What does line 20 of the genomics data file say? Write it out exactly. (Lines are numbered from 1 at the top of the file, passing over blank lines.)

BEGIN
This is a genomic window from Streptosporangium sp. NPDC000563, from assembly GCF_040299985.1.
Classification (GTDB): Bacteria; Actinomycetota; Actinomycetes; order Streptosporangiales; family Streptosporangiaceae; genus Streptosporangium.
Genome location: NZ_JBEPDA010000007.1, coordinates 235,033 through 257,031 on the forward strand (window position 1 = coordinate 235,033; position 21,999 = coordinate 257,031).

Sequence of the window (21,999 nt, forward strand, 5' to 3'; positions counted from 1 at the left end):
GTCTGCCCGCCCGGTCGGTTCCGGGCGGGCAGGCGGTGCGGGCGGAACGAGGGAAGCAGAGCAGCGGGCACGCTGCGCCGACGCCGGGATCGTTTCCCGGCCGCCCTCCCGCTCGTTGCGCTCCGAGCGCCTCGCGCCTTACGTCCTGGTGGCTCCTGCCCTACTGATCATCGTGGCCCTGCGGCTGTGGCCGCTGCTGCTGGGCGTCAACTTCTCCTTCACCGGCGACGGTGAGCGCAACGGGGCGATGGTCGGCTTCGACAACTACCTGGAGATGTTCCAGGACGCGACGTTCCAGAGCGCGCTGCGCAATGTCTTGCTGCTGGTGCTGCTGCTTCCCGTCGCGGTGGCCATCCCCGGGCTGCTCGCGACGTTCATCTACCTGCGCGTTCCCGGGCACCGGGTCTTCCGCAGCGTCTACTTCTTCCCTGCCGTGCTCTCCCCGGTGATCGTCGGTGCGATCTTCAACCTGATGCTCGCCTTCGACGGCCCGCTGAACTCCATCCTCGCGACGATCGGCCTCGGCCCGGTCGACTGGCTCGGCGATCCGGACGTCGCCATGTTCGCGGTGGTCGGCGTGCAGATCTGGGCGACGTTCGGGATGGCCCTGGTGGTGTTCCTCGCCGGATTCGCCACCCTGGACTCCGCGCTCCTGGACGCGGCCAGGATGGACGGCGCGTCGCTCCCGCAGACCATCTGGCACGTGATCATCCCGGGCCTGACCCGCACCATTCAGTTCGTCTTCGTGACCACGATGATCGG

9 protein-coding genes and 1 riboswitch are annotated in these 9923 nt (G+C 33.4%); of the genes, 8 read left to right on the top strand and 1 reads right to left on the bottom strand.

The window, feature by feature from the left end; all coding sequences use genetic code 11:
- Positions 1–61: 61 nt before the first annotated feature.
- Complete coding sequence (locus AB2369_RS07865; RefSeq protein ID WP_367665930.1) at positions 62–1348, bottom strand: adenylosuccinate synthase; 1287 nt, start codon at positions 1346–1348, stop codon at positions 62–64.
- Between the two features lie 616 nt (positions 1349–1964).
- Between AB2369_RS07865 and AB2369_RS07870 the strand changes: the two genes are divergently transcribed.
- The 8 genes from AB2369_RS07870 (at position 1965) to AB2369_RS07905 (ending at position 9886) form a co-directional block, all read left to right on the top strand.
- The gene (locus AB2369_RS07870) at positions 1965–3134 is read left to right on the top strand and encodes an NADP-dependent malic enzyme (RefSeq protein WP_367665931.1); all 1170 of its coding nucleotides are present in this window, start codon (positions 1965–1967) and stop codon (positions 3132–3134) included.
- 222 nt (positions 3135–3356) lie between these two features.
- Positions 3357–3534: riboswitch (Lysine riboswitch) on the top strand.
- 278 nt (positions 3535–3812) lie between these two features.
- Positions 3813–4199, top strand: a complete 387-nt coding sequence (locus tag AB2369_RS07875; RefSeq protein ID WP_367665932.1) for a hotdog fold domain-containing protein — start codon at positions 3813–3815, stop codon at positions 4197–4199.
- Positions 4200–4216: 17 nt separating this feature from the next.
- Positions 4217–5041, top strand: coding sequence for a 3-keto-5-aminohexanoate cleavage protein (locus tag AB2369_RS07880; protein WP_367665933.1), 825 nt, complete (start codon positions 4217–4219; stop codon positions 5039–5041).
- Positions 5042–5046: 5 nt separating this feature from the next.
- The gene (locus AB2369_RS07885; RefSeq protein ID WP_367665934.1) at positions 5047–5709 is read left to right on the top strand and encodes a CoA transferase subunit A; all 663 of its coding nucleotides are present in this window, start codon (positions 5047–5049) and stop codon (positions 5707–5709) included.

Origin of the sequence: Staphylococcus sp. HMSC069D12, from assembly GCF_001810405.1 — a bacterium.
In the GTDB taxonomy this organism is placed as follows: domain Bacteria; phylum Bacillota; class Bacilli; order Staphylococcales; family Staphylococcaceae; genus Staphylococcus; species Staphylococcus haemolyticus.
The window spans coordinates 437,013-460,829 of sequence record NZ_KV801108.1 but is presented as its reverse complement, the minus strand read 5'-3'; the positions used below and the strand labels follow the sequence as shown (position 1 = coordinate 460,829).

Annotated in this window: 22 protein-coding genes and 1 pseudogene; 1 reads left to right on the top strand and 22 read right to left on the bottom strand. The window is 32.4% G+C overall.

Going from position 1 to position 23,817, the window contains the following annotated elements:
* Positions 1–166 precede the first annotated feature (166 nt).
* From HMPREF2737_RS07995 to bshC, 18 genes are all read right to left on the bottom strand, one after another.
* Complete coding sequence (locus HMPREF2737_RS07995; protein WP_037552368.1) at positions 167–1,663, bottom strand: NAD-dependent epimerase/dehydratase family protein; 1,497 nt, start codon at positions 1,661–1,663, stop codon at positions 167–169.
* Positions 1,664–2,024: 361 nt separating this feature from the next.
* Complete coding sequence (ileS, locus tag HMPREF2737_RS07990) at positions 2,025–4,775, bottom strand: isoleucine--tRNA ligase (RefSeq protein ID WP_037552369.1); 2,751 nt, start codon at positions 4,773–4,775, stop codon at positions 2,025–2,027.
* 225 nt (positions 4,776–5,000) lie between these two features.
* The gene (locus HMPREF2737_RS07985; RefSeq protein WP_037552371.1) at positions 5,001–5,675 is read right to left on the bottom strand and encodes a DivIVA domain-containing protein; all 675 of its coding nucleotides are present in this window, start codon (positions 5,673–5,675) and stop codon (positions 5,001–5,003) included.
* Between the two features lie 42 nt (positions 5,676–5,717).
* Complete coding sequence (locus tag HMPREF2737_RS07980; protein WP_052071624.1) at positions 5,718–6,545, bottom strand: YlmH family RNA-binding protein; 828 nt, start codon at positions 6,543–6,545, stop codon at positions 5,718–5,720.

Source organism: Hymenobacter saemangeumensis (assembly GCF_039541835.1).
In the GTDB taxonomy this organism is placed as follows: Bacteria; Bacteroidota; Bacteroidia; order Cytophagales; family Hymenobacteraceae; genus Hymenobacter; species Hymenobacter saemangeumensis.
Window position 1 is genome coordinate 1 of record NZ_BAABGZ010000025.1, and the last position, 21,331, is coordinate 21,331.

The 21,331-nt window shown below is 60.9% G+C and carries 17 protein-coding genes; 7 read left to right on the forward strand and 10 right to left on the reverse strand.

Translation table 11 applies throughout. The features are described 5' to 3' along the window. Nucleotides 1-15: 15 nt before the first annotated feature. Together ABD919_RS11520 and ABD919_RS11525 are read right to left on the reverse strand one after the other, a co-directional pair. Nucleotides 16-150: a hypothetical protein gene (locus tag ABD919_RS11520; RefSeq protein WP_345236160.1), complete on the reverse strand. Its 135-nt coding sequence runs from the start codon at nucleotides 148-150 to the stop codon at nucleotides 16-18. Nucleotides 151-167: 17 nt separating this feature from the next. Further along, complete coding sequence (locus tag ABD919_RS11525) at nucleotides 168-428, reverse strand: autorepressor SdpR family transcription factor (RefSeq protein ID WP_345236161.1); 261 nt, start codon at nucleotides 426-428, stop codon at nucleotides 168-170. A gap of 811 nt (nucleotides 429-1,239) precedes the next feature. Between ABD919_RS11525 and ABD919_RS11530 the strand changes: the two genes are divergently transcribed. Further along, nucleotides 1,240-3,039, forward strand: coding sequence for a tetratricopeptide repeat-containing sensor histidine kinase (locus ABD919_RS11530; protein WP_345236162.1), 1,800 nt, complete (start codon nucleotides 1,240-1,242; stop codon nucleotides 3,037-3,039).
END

- Positions 5042–5046: 5 nt separating this feature from the next.